‘Grim reaper’ Berlin artist protests Brazil’s virus stance

International

Brazilian activist and artist Rafael Puetter, dressed as the grim reaper, walks in front of the Brandenburg Gate in a one-man protest through Berlin, Germany, early Wednesday, April 7, 2021. The multimedia artist starts his performance at the Brazilian embassy in Berlin at midnight every night to protest against Brazil’s COVID-19 policies. Rafael Puetter walks to the Brandenburg Gate and then to the nearby German parliament building, in front of which he counts out a sunflower seed to represent each of the lives that were lost over the past 24 hours in Brazil because of the coronavirus pandemic. (AP Photo/Markus Schreiber)

BERLIN (AP) — A Brazilian activist dressed as the grim reaper is taking to the streets of Berlin every night in a one-man protest against what he calls the “deadly health policies” pursued by his homeland’s president in the pandemic.

Multimedia artist Rafael Puetter, who has been in Berlin for five years and originally comes from Rio de Janeiro, made his nightly excursion early Wednesday as Brazil for the first time reported a 24-hour tally of COVID-19 deaths exceeding 4,000.

That made Brazil the third nation to cross the threshold. Brazilian President Jair Bolsonaro has long downplayed the risks of the coronavirus and remains fully against lockdowns as too damaging to the economy.

“My performance starts at the Brazilian embassy in Berlin at midnight every night. I dress myself as … death,” said Puetter. “I think the president is promoting deadly health policies and I think death’s the symbol of this government in many ways.”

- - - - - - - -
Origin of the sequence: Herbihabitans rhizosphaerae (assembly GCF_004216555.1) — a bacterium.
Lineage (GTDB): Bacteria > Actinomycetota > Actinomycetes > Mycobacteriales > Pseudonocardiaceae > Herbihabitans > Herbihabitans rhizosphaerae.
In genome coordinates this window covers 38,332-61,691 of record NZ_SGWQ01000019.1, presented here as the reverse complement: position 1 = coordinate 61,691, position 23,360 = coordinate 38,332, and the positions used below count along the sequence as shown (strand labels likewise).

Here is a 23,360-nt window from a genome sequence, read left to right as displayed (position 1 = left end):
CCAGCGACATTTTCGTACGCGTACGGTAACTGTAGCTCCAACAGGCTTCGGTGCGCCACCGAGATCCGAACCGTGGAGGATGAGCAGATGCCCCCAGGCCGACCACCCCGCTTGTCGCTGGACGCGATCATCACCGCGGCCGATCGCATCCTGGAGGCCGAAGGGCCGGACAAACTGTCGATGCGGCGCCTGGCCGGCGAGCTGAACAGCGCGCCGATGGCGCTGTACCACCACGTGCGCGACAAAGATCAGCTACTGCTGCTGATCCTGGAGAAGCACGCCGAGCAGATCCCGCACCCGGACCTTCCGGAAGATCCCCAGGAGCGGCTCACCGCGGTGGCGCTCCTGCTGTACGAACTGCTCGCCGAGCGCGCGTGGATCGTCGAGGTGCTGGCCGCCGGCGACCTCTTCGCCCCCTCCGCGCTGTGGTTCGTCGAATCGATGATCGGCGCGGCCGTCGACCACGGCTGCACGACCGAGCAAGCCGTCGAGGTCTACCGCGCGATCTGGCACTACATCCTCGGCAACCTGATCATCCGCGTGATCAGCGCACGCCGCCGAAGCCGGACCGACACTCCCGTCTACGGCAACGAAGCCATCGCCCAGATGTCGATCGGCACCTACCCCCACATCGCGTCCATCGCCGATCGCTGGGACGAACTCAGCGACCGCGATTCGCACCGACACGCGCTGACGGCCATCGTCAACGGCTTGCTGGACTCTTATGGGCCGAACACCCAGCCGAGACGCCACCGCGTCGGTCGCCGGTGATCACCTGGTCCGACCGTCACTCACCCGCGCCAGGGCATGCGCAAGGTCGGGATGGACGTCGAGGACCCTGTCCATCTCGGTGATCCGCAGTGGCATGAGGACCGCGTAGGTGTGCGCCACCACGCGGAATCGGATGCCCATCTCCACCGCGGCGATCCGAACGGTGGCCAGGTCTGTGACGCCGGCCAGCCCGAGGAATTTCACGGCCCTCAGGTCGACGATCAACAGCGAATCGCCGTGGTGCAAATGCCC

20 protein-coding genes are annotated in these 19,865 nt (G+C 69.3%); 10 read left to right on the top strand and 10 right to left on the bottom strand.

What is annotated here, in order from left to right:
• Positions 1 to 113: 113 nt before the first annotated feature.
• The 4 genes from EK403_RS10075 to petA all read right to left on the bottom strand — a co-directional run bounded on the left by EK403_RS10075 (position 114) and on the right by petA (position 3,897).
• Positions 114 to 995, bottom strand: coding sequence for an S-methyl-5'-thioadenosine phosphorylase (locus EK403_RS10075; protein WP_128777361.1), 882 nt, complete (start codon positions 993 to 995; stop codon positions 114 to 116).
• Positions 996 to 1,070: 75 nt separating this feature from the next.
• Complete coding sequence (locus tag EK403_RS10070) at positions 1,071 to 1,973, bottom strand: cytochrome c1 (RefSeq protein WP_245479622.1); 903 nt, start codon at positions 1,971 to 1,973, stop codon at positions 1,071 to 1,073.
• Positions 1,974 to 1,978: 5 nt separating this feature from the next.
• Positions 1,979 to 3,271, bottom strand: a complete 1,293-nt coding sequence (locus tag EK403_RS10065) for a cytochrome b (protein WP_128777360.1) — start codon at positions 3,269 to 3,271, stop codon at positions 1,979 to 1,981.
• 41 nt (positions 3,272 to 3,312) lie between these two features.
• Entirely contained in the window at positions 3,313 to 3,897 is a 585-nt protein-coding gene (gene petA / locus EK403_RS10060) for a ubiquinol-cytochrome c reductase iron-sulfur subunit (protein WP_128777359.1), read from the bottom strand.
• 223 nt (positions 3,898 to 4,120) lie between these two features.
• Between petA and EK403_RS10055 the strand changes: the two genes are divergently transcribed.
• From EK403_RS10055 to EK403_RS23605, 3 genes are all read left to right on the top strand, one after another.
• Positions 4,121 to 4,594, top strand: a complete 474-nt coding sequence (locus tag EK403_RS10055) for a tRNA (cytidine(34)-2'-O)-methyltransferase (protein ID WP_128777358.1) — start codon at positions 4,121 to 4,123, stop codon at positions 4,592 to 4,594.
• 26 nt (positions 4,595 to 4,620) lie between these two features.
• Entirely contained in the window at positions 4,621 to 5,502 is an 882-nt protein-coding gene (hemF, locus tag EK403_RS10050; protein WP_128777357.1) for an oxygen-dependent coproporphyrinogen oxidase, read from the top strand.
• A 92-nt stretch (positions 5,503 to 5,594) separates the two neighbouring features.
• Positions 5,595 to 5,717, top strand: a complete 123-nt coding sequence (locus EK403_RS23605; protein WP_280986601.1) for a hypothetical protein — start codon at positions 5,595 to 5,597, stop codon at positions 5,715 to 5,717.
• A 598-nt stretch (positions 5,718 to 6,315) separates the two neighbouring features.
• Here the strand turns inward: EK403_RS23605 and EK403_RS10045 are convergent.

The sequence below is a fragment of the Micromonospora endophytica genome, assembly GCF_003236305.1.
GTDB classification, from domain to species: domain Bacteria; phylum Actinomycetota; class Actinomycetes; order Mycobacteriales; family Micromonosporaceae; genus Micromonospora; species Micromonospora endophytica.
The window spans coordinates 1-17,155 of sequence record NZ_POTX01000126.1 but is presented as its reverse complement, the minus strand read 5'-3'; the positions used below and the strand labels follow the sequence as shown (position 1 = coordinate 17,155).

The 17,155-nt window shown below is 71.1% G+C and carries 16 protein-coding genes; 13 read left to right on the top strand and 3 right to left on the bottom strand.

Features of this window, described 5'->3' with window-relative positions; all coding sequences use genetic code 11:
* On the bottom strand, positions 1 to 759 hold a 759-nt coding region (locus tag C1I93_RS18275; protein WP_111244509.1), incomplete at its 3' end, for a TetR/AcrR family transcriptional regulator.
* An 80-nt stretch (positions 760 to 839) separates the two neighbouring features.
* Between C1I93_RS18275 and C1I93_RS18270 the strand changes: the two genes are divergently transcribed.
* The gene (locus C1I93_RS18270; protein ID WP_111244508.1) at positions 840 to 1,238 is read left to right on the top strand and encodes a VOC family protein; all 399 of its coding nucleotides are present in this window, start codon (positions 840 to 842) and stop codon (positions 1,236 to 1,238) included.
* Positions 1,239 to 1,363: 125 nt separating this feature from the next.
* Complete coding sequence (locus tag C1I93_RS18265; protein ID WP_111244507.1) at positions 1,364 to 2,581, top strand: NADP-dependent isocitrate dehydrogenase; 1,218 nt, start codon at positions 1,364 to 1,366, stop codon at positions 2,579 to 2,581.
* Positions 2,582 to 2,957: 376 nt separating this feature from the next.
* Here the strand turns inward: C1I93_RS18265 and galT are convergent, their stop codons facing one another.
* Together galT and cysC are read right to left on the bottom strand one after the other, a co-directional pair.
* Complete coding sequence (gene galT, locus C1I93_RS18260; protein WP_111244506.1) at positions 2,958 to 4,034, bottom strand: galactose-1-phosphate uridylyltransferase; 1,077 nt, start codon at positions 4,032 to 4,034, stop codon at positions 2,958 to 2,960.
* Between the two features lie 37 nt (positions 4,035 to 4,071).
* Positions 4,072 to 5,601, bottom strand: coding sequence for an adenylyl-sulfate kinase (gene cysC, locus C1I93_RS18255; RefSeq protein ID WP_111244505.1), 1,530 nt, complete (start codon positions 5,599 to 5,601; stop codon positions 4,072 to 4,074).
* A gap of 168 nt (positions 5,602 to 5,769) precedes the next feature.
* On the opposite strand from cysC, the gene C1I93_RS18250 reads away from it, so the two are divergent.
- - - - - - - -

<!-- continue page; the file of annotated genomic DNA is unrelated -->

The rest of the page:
He then walks to the Brandenburg Gate and the nearby German parliament, in front of which he counts out one sunflower seed to represent each of the people who have died in Brazil over the previous 24 hours and puts them into a glass. He aims eventually to plant the seeds as a memorial.

“I wanted to create a clear image of what’s going on in Brazil,” said Puetter, who wore a black hood and cape with the words “SOS Brasil” on the back, a skull mask and a sash in Brazil’s green-and-yellow colors.

Brazil has confirmed more than 13.1 million coronavirus cases since the pandemic began and nearly 337,000 deaths, according to figures compiled by Johns Hopkins University. In both cases, that is the second-highest total behind the United States.

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Follow all of AP’s pandemic coverage at https://apnews.com/hub/coronavirus-pandemic, https://apnews.com/hub/coronavirus-vaccine and https://apnews.com/UnderstandingtheOutbreak

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